Scratch (programming language)
|This article relies too much on references to primary sources. (March 2014)|
|Designed by||Mitchel Resnick|
|Developer||MIT Media Lab Lifelong Kindergarten Group|
|2.0 / May 9, 2013|
|Squeak, ActionScript (Scratch 2.0)|
|License||GPLv2 and Scratch Source Code License|
|.sb, .sprite (Scratch 1.4 and below) .sb2, .sprite2 (Scratch 2.0)|
Scratch is a free desktop and online multimedia authoring tool that can be used by students, scholars, teachers, and parents to easily create games and provide a stepping stone to the more advanced world of computer programming or even be used for a range of educational and entertainment constructivist purposes from math and science projects, including simulations and visualizations of experiments, recording lectures with animated presentations, to social sciences animated stories, and interactive art and music. Viewing the existing projects available on the Scratch website, or modifying and testing any modification without saving it requires no online registration.
Scratch allows users to use event driven programming with multiple active objects called "sprites". Sprites can be drawn — as either vector or bitmap graphics — from scratch in a simple editor that is part of the Scratch, or can be imported from external sources, including webcam.
Scratch 2 is currently available online and as an application for Windows, Mac OS X and Linux. The source code of Scratch 1.x is made available under GPLv2 license and Scratch Source Code License.
The Scratch programming language is also used in the game creation tool Stencyl.
Origin of name
The MIT Media Lab's Lifelong Kindergarten group, led by Mitchel Resnick, and its Montreal-based consulting company Playful Invention Company, co-funded by the latter with Brian Silverman and Paula Bonta, together developed the first desktop-only version of Scratch in 2003. Since 2007, projects could be shared online with other users and the shared projects could be "remixed" (i.e. saved with changes) by other users.
Since the introduction of Scratch version 2.0, custom blocks can be defined by a user within a project.
From left to right, in the upper left area of the screen there is a "stage area", featuring the results (i.e. animations, turtle graphics, etc., everything either in small or normal size, full-screen also available) and all sprites thumbnails listed in the bottom area.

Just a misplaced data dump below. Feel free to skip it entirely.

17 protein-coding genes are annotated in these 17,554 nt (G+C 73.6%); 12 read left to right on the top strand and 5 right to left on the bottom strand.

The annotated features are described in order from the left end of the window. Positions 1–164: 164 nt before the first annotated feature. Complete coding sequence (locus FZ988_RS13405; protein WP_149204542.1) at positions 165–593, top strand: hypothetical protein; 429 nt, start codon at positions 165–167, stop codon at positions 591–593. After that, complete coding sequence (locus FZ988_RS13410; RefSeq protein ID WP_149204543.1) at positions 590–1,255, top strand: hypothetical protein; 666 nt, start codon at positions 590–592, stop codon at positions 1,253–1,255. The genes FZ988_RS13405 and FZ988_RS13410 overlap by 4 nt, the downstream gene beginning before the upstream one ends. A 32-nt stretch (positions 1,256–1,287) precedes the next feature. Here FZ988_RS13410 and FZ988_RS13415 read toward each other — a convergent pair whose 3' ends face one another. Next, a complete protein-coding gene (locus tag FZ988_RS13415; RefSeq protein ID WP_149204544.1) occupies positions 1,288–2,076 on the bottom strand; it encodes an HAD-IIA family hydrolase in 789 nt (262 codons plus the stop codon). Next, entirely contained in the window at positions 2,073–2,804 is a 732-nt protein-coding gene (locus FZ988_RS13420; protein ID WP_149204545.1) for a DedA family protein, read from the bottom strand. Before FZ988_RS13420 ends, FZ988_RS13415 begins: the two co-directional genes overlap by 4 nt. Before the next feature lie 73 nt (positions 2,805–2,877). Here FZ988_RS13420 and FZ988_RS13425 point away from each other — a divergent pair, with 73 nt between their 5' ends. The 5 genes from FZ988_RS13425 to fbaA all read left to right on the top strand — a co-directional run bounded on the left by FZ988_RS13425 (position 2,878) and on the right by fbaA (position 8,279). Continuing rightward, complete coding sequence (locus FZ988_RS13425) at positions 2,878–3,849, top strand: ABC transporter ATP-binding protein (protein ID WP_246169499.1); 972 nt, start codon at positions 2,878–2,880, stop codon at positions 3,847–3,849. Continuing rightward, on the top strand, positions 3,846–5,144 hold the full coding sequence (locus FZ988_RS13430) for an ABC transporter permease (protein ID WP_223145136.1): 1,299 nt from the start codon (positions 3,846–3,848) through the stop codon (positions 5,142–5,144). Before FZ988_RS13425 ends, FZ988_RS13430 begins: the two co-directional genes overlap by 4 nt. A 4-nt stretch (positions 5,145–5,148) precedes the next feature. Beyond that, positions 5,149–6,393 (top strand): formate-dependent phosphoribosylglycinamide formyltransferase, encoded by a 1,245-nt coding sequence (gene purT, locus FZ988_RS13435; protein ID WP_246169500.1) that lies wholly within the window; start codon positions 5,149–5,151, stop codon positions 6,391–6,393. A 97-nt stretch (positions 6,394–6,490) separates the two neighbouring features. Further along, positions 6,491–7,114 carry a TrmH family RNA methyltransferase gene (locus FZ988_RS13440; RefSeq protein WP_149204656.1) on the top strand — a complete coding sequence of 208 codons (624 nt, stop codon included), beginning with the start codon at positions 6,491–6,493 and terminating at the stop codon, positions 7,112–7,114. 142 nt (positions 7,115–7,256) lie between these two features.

With a sprite thumbnail selected in the bottom-left area of the screen, blocks of commands can be applied to it by dragging them from the Blocks Palette onto the right area of the screen, containing all the scripts associated with the selected sprite. Under the Scripts tab, all available blocks are listed and categorized as the Motion, Looks, Sound, Pen, Data, Events, Control, Sensing, Operators, and More blocks as shown in the table below. Each can also be individually tested under different conditions and parameters via double-click.
|Motion||Moves sprites and
|Events||Contains event handlers
placed on the top of each group of blocks
costumes, and output
|Control||If statements and
|Sound||Plays audio files and
programmable sequenced audio
|Sensing||All sprite hit detection
and user input
Boolean operators such as finding the username of the project's user.
|More Blocks||Custom procedures (blocks) and external devices control.|
Besides the Script tab, there are two additional tabs, the Costumes tab and the Sounds tab. An expandable bar at the right is Help area.
In comparison to the previous versions of Scratch, the areas have been rearranged in version 2.0, as previously the blocks palette was in the left area, the selected sprite area and scripts area associated with a selected sprite were in the middle of the screen, and the stage area with sprites thumbnails listed below it were in the right area of the screen.
Community of users
Scratch is used in many different settings: schools, museums, community centers, and homes. For example, younger children can create projects with their parents or older siblings, and college students use Scratch in some introductory computer science classes (including Harvard's introductory computer class). Via localization files downloaded with Scratch its interface language can be changed to a language of choice since Scratch is used in different parts of the world. The Johns Hopkins University Center for Talented Youth offers an online course on Scratch programming for students in grade 6 and up through the CTYOnline program.